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Tue 17 May 2011 09:13 AM

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Jordan's Arab Bank rules out near-term acquisitions

Abdel Hamid Shoman says focus will stay on MENA, warns of ‘difficult year’ for local sector

Jordan's Arab Bank rules out near-term acquisitions
Arab Bank executive chairman Abdul Hamid Shoman has warned of a "difficult year" ahead

Arab Bank, one of largest privately-owned finance houses in the Middle East, is not planning to expand via acquisition in the near future, its chairman said.

“Since our capital is considered sacred and is expensive to replenish, we will deploy it to our valued customers or to promising new clients for the time being, versus buying assets for yield purposes,” Arab Bank executive chairman Abdel Hamid Shoman told Arabian Business.

Shoman also said that the bank would continue to focus on the MENA region, rather than expanding its network further abroad.

The Amman-based bank is operational in 30 countries, with a network of 500 branches.

“We will continue to focus on the MENA region and strengthen our network and overall financial position here, before seeking any expansions,” he said. 

“However, should the right opportunity present itself in terms of a good fit, the right time, the right price, and with great added value, we have no problems considering it.”

Arab Bank posted $468.8m in net profit before tax and after provisioning in 2010.

Assets, however, rose from $50.5bn to $51.1bn, while the bank’s capital adequacy ratio sits at 15 percent.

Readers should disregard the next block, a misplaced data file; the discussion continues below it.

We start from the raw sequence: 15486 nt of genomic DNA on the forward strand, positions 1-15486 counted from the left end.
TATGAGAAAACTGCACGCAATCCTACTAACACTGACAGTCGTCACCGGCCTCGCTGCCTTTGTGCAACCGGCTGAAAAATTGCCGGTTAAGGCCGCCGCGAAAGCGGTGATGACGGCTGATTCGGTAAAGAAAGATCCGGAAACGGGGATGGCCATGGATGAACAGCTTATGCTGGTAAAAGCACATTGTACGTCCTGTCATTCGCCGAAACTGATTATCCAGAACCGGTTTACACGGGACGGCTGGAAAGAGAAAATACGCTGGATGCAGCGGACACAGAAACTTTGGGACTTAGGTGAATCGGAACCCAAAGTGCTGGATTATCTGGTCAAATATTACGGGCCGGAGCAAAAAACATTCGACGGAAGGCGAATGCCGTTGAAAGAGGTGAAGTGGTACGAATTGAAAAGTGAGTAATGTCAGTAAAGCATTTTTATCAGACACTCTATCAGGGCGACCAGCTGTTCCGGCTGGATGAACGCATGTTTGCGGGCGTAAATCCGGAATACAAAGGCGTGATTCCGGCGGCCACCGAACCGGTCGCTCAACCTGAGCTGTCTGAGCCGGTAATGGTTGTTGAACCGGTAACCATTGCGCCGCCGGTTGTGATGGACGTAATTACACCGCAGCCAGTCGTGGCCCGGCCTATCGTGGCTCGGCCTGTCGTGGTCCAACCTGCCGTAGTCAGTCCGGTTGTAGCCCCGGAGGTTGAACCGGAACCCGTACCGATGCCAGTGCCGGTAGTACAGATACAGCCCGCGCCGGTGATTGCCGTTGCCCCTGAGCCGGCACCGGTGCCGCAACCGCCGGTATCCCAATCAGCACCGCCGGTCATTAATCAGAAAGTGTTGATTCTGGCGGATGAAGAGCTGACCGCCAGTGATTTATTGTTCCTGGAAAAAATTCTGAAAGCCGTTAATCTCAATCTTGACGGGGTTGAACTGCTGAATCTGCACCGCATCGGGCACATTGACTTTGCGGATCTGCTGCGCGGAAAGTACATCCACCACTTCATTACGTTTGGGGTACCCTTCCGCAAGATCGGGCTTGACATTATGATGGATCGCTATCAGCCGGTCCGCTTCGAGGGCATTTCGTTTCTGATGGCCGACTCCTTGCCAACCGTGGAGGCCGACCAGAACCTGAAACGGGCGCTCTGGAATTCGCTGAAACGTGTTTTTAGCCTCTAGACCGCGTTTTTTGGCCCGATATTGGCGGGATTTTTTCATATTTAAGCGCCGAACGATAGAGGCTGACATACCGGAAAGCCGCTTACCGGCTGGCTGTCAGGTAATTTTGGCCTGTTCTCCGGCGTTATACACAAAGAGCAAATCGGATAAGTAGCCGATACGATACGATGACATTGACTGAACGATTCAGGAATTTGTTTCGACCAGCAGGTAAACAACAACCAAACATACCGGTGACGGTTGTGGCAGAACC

“2011 will be a difficult year for the banking industry in the region, due to the current events we are witnessing,” Shoman added. 

“Therefore, we will continue to also focus on compliance and risk management, upgrading and enhancing our standards while efficiently adapting and responding to current events.”

The Jordanian banking sector has fared comparatively well during the financial crisis, with all 15 of the country’s major finance houses posting a profit during 2009, the toughest year for the sector.

However, Shoman said that the local industry could face consolidation if the Central Bank raised minimum capital requirements.

“I expect mergers to happen in the near future not only due to capital requirements, but also the high competition that the industry experiences,” the chairman said.

“Such has happened in larger countries in Europe and in the US. I believe that consolidation would be healthier for the industry.”

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